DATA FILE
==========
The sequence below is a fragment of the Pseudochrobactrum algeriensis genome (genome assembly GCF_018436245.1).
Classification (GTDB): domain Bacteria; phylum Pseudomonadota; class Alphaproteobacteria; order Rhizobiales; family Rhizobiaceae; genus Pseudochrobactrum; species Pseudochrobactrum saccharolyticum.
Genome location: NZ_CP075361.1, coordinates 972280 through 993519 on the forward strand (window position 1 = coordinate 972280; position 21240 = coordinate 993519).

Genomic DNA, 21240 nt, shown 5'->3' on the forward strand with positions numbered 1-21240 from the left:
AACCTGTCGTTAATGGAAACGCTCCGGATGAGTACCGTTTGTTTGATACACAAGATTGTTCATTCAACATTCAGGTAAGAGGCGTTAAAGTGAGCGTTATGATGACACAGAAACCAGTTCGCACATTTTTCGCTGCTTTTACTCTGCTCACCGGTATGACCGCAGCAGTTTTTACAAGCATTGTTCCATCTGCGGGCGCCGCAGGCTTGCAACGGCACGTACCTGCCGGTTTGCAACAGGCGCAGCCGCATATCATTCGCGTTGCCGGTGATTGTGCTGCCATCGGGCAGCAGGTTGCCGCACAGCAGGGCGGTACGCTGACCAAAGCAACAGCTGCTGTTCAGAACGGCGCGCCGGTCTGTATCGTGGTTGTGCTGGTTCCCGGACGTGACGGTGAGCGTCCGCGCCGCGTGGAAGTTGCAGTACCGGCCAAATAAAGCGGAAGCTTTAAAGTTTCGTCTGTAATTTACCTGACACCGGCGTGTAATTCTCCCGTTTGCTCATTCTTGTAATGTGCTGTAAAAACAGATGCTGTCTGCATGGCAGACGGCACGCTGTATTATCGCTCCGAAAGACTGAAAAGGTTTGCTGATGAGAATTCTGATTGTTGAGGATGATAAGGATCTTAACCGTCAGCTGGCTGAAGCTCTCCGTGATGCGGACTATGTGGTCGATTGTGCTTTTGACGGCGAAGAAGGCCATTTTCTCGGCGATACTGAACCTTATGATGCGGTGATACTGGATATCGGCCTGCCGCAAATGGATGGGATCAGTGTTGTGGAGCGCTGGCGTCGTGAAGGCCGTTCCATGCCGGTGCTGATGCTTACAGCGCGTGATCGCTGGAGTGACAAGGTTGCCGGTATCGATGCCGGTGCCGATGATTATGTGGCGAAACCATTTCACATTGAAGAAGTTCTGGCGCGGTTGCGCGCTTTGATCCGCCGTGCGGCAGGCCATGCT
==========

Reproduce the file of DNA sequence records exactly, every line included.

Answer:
The sequence below is a fragment of the Pseudochrobactrum algeriensis genome (genome assembly GCF_018436245.1).
Classification (GTDB): domain Bacteria; phylum Pseudomonadota; class Alphaproteobacteria; order Rhizobiales; family Rhizobiaceae; genus Pseudochrobactrum; species Pseudochrobactrum saccharolyticum.
Genome location: NZ_CP075361.1, coordinates 972280 through 993519 on the forward strand (window position 1 = coordinate 972280; position 21240 = coordinate 993519).

Genomic DNA, 21240 nt, shown 5'->3' on the forward strand with positions numbered 1-21240 from the left:
AACCTGTCGTTAATGGAAACGCTCCGGATGAGTACCGTTTGTTTGATACACAAGATTGTTCATTCAACATTCAGGTAAGAGGCGTTAAAGTGAGCGTTATGATGACACAGAAACCAGTTCGCACATTTTTCGCTGCTTTTACTCTGCTCACCGGTATGACCGCAGCAGTTTTTACAAGCATTGTTCCATCTGCGGGCGCCGCAGGCTTGCAACGGCACGTACCTGCCGGTTTGCAACAGGCGCAGCCGCATATCATTCGCGTTGCCGGTGATTGTGCTGCCATCGGGCAGCAGGTTGCCGCACAGCAGGGCGGTACGCTGACCAAAGCAACAGCTGCTGTTCAGAACGGCGCGCCGGTCTGTATCGTGGTTGTGCTGGTTCCCGGACGTGACGGTGAGCGTCCGCGCCGCGTGGAAGTTGCAGTACCGGCCAAATAAAGCGGAAGCTTTAAAGTTTCGTCTGTAATTTACCTGACACCGGCGTGTAATTCTCCCGTTTGCTCATTCTTGTAATGTGCTGTAAAAACAGATGCTGTCTGCATGGCAGACGGCACGCTGTATTATCGCTCCGAAAGACTGAAAAGGTTTGCTGATGAGAATTCTGATTGTTGAGGATGATAAGGATCTTAACCGTCAGCTGGCTGAAGCTCTCCGTGATGCGGACTATGTGGTCGATTGTGCTTTTGACGGCGAAGAAGGCCATTTTCTCGGCGATACTGAACCTTATGATGCGGTGATACTGGATATCGGCCTGCCGCAAATGGATGGGATCAGTGTTGTGGAGCGCTGGCGTCGTGAAGGCCGTTCCATGCCGGTGCTGATGCTTACAGCGCGTGATCGCTGGAGTGACAAGGTTGCCGGTATCGATGCCGGTGCCGATGATTATGTGGCGAAACCATTTCACATTGAAGAAGTTCTGGCGCGGTTGCGCGCTTTGATCCGCCGTGCGGCAGGCCATGCT